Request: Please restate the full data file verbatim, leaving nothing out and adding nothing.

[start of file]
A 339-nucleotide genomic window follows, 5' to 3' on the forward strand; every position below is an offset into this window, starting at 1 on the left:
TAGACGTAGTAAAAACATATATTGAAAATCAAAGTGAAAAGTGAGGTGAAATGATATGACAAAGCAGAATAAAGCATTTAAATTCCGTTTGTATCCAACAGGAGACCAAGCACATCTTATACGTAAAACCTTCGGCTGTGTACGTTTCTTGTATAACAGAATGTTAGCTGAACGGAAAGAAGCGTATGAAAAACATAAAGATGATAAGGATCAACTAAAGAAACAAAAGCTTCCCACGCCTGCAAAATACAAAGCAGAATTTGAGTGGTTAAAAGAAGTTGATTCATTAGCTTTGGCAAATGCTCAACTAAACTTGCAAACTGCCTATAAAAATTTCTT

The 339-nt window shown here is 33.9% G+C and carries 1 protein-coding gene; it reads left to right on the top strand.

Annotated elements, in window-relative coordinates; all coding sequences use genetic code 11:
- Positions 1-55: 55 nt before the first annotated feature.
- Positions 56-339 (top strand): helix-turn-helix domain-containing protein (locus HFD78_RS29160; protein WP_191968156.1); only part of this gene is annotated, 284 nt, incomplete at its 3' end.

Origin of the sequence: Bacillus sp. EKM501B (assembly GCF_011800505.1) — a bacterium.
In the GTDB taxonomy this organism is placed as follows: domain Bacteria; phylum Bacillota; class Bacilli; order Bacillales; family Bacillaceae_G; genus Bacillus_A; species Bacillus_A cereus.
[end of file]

A 339-nucleotide genomic window follows, 5' to 3' on the forward strand; every position below is an offset into this window, starting at 1 on the left:
TAGACGTAGTAAAAACATATATTGAAAATCAAAGTGAAAAGTGAGGTGAAATGATATGACAAAGCAGAATAAAGCATTTAAATTCCGTTTGTATCCAACAGGAGACCAAGCACATCTTATACGTAAAACCTTCGGCTGTGTACGTTTCTTGTATAACAGAATGTTAGCTGAACGGAAAGAAGCGTATGAAAAACATAAAGATGATAAGGATCAACTAAAGAAACAAAAGCTTCCCACGCCTGCAAAATACAAAGCAGAATTTGAGTGGTTAAAAGAAGTTGATTCATTAGCTTTGGCAAATGCTCAACTAAACTTGCAAACTGCCTATAAAAATTTCTT

The 339-nt window shown here is 33.9% G+C and carries 1 protein-coding gene; it reads left to right on the top strand.

Annotated elements, in window-relative coordinates; all coding sequences use genetic code 11:
- Positions 1-55: 55 nt before the first annotated feature.
- Positions 56-339 (top strand): helix-turn-helix domain-containing protein (locus HFD78_RS29160; protein WP_191968156.1); only part of this gene is annotated, 284 nt, incomplete at its 3' end.

Origin of the sequence: Bacillus sp. EKM501B (assembly GCF_011800505.1) — a bacterium.
In the GTDB taxonomy this organism is placed as follows: domain Bacteria; phylum Bacillota; class Bacilli; order Bacillales; family Bacillaceae_G; genus Bacillus_A; species Bacillus_A cereus.